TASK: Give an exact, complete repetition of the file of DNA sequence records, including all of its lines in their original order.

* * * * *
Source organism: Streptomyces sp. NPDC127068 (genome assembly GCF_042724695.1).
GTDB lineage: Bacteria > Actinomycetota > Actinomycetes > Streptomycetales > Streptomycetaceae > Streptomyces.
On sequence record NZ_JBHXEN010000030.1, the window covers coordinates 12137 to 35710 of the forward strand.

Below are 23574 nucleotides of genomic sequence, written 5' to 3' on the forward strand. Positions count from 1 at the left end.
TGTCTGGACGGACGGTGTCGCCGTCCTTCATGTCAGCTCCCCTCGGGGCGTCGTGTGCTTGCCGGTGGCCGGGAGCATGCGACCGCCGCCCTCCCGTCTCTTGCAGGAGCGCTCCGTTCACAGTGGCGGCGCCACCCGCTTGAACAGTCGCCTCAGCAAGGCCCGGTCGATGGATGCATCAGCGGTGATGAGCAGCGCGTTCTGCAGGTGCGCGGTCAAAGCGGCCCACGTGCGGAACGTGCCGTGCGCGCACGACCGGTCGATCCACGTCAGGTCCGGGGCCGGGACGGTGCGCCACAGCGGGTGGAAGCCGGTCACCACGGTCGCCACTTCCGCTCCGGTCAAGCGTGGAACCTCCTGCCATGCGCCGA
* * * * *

Source organism: Streptomyces sp. NPDC127068 (genome assembly GCF_042724695.1).
GTDB lineage: Bacteria > Actinomycetota > Actinomycetes > Streptomycetales > Streptomycetaceae > Streptomyces.
On sequence record NZ_JBHXEN010000030.1, the window covers coordinates 12137 to 35710 of the forward strand.

Below are 23574 nucleotides of genomic sequence, written 5' to 3' on the forward strand. Positions count from 1 at the left end.
TGTCTGGACGGACGGTGTCGCCGTCCTTCATGTCAGCTCCCCTCGGGGCGTCGTGTGCTTGCCGGTGGCCGGGAGCATGCGACCGCCGCCCTCCCGTCTCTTGCAGGAGCGCTCCGTTCACAGTGGCGGCGCCACCCGCTTGAACAGTCGCCTCAGCAAGGCCCGGTCGATGGATGCATCAGCGGTGATGAGCAGCGCGTTCTGCAGGTGCGCGGTCAAAGCGGCCCACGTGCGGAACGTGCCGTGCGCGCACGACCGGTCGATCCACGTCAGGTCCGGGGCCGGGACGGTGCGCCACAGCGGGTGGAAGCCGGTCACCACGGTCGCCACTTCCGCTCCGGTCAAGCGTGGAACCTCCTGCCATGCGCCGA